Sunday, August 29, 2010

The 5 and Dime - Yet another BBQ

A young Army soldier home from the war, a microbiologist, a truck driver, a mother, an Espiscopal Priest, a physician, an insurance agent and the roster continues. Far-reaching in vocations within this one gathering, offering a gamut of incongruities.

Hailing from Missouri, Maryland and just over the county line depicts only a minor portion of the eclectic group who attended the August 2010 BBQ.

With June weather in August; a slightly, waning moon; gentle, subdued breezes and the soft, flickering of lightning bugs, we converged to share a meal, meet new friends and greet old ones.

Unlike the vocations and locations, the variety of instruments was reduced comprising only 2 banjos, 1 fiddle, 2 guitars and a bass and all of a sudden the diversity was lessened.

Steve and Mark were our grill masters, determining the effectiveness of a remarkable smoker that Mark had constructed. In tow, from Missouri to Virignia, he and his wife, Christine delivered this outstanding gift to Steve. The meat was succulent, the group was complete and the night flat-out gorgeous.

Oldfriends; Steve and Mark, new friends; Christine and me, feelings spoken and those unspoken, in retrospect it appeared a common thread weaves us all together. I proclaim it is conceivable that amongst the myriad of differences we all succumb to the same end - love and acceptance and at long last the chasm exists no longer!!!

Saturday, August 28, 2010

REAL ESTATE - Love, Hate Relationship

Some ancient philosopher said that love and hate are 2 sides of the same coin. That is what I think about each year at this time as the college kids return to their seasonal party grounds.

I am usually reminded of their return on Freshman move in day when I am stuck in traffic on Reservoir Street and get cut off at the light by a Lexus with Jersey plates. Another indicator is the growing amount of trash along the street at our office. Beer cans, pizza boxes and fast food bags appear each morning and we know classes have begun when the red plastic cups start sprouting in our yard. My anger usually peaks when we lose a cluster of mailboxes or I have to confront some punk to explain that I do not maintain the yard so his pitbull has a place to poop.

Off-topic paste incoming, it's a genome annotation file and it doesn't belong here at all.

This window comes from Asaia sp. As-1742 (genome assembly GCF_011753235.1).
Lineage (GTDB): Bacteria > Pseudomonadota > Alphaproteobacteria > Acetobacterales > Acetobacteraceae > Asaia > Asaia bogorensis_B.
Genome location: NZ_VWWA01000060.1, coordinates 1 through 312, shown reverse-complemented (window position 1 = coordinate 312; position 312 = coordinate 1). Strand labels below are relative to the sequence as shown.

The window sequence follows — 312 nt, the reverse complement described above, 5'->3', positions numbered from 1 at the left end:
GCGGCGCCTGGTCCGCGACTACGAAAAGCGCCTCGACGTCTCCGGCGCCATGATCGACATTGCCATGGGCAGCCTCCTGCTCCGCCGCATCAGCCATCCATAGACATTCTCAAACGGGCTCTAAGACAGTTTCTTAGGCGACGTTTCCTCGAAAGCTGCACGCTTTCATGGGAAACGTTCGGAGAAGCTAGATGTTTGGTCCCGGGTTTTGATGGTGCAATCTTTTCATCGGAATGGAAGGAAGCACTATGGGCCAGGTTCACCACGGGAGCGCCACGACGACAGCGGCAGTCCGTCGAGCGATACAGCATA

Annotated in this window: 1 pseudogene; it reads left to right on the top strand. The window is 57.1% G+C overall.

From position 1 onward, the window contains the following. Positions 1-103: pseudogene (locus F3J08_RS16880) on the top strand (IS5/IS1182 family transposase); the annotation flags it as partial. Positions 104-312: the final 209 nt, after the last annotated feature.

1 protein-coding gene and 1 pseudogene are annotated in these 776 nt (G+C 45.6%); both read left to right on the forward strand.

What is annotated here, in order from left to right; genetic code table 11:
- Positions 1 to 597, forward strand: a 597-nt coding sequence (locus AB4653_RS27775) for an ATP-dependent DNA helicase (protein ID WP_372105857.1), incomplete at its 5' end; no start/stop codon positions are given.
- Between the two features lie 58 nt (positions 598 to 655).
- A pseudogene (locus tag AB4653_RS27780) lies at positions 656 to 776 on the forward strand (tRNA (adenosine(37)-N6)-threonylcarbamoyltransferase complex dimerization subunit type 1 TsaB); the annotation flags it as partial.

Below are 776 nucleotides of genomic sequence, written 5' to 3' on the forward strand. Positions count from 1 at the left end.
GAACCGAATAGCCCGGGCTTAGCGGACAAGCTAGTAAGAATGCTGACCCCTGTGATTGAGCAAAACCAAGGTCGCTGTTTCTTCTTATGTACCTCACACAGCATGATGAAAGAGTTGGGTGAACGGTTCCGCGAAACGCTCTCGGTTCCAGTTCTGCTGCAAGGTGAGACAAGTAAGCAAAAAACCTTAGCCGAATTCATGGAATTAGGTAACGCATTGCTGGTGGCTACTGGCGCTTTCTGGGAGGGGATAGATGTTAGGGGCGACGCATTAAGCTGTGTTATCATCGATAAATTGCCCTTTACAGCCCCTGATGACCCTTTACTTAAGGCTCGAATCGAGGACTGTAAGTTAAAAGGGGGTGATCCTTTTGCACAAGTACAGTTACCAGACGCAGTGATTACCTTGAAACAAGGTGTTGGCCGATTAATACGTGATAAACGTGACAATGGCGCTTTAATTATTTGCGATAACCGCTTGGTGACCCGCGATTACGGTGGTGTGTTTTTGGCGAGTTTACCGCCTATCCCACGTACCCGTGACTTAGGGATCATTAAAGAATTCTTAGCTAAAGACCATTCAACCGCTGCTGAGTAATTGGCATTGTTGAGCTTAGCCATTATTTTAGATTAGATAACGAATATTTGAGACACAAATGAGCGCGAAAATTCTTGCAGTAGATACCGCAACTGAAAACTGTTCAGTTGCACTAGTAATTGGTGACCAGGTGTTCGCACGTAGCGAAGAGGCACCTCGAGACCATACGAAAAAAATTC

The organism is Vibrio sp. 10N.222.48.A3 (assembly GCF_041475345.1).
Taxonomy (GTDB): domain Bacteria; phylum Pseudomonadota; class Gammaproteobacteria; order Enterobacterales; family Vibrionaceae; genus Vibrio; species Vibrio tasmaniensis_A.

My anger doesn't last long as I soon realize that this migration will go on whether I like it or not and my personal suffering is a small price to pay for the benefits of JMU. There is a positive side to life with 19,000 extra residents and all of the other things that JMU brings to the community and it starts with economics. Besides a 395 million dollar budget to run the school, the financial impact from students, faculty and staff floats our local economy. They buy homes, rent apartments, shop in our stores and work alongside all of us in community service projects. Harrisonburg would be a mighty dull place were it not for the money and energy from JMU. Maybe the next time I get cut off by the Jersey Lexus, I will just smile.


Wednesday, August 18, 2010

The 5 and Dime - Keezletown Cannery

Please be certain to read "The 5 and Dime" dated 8/18/2010, 1940's Farming, before this one.

(A sister showing off her Grand Titons and one to spare!)

On August 17, 2010 at 8:30 am four of us headed to the Keezletown Community Cannery to can 5 bushels of tomatoes. Under normal circumstances this would be a daunting task, taking untold hours if prepared in our home kitchens. I ask you to only imagine the amount of tomato seeds, skins and juice that would be concealing the floor by the end of the day? I literally get the nervous tremors at the thought. I have to admit it makes me want to just sew that bomb in my underwear thing . . . . some of you remember the underwear bomber right!